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It seems there is constant talk in our industry about how you get further in media from learning on the job than you could ever learn at university or other forms of tertiary education. However I think this is probably true for most professional industries. For me, the difference in media is that you can use your own passion points and things you notice in everyday life to improve your media knowledge.
Sit at home and watch TV? Guess what, you are researching. Drive to the airport? You are automatically on a billboard site tour. Check the news while at your desk at work? You are modeling almost all office consumers out there. Go to the Cinema? You guessed it! Even as I sit here and write this blog an annoying YouTube ad has just played interrupting my music playlist.
We are very often the consumers we are trying to understand. Yes, we might all take more notice of billboards than anyone else or lamely point out our brand’s TV ads to our friends but you get my point. Apart from the need to factor in the bias of being a media nerd, knowledge is being built every time we walk down the street or slump in front of the TV to play on the iPad.
Since starting in media just shy of three years ago, I have worked with a diverse range of people. The one common trait I’ve noticed successful media people have is that they all have the ability to apply strong general knowledge and an understanding of everyday life to their work.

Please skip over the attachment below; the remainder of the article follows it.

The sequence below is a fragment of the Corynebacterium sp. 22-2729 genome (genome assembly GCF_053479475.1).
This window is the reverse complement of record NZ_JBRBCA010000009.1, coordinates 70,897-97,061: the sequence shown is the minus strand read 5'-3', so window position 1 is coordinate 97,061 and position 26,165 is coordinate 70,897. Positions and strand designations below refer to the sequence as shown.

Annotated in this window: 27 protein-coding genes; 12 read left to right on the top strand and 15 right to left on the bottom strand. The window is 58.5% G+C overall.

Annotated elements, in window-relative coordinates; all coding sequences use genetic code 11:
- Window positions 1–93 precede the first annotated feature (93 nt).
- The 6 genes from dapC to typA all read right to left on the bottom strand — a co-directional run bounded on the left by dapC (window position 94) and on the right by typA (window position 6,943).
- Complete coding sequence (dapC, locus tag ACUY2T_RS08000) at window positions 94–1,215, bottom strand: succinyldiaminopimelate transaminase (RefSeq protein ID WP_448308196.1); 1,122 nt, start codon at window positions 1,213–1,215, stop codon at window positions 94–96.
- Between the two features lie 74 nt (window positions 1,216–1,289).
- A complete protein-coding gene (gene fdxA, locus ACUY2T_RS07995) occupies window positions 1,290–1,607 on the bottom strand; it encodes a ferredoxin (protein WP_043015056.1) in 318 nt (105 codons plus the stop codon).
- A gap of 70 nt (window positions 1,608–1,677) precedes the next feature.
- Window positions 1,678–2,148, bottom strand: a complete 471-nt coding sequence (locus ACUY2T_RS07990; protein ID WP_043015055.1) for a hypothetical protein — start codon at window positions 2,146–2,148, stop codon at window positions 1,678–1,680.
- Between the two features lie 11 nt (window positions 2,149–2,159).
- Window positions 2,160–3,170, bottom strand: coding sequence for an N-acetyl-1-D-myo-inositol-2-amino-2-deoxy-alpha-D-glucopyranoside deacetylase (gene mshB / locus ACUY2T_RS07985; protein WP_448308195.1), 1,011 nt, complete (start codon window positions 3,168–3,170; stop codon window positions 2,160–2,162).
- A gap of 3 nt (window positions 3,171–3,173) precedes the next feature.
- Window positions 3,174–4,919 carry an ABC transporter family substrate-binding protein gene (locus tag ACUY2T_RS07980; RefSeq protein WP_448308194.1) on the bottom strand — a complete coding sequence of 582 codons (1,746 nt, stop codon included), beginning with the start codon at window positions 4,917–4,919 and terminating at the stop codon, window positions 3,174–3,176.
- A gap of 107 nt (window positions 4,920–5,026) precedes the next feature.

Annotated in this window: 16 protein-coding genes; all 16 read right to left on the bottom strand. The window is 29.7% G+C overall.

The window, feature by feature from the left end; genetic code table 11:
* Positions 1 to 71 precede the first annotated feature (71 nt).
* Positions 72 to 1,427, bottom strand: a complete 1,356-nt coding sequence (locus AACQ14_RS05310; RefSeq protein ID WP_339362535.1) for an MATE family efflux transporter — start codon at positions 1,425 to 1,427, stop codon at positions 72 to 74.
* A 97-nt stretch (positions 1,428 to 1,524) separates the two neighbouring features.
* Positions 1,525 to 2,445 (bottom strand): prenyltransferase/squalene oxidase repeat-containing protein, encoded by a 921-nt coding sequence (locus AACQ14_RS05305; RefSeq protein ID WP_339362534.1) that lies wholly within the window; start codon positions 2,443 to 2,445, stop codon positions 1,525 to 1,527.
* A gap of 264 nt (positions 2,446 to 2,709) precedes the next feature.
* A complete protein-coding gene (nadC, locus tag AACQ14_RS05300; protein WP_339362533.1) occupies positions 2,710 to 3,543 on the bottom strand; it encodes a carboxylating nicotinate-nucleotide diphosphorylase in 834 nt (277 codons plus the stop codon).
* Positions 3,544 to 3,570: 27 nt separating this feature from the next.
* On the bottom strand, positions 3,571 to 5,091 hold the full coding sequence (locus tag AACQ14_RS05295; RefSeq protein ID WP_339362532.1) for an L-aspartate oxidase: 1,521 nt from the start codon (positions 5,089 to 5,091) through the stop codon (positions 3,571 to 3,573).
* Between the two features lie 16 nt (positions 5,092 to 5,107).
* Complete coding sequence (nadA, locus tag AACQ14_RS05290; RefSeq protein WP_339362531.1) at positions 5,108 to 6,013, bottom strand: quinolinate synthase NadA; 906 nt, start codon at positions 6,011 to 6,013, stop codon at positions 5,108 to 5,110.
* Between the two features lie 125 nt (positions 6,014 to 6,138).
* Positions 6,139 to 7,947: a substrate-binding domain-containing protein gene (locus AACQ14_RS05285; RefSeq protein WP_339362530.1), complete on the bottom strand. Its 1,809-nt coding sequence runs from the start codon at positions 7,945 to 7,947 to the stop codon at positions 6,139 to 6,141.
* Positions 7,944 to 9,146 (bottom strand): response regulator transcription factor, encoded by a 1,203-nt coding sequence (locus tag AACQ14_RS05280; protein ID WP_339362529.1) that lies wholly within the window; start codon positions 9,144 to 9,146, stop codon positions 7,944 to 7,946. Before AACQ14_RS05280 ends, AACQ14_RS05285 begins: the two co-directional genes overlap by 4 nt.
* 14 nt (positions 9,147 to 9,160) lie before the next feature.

I believe young starters to the industry often don’t use this to their advantage enough. If you love sport, make sure you are the go to guy when someone wants to do sports negotiation, even if you are a media exec. If you love watching Big Brother what’s to stop you sending around an insight to your team discussing how you think this week will be a huge ratings success because the favourite contestant is up for eviction.
There are a few examples where I have used my past and passions to help me out in my job. The most obvious example of this is where I grew up. I grew up in a small country town on the South Coast of NSW called Moruya. I was forced into understanding the ins and outs of regional TV. Who knew having to watch a WIN news story on the Thirroul Primary School Fete would eventually help me at work. This understanding came in very handy when I got handed the Federal Government as my first client. Being a sports watcher also has its advantage. For example, I know it’s probably not wise to buy TV spots on the fifth day of a cricket test match between Australia and New Zealand.
Knowledge that can help our day-to-day jobs is spattered everywhere across each agency. I am not a movie buff; in fact I suck at movie trivia. I honestly don’t know the difference between Colin Farrell and Colin Firth so you can bet your bottom dollar if I was heading into a cinema negotiation I would be asking the new media trainee that goes to the cinema every second weekend for their help. My hint to all new starters is to play to your strengths. Use them as your competitive advantage.
Even with the wealth of media buying tools out there I always tell new buyers that often, Google can be the most useful tool out there.
"Nice idea. Lot of money blown if it clouds over, though."
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DDB fundamentally changed their client's position in the market..."
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"Nice, but the moon is out of scale to the bottle. Or vice versa."
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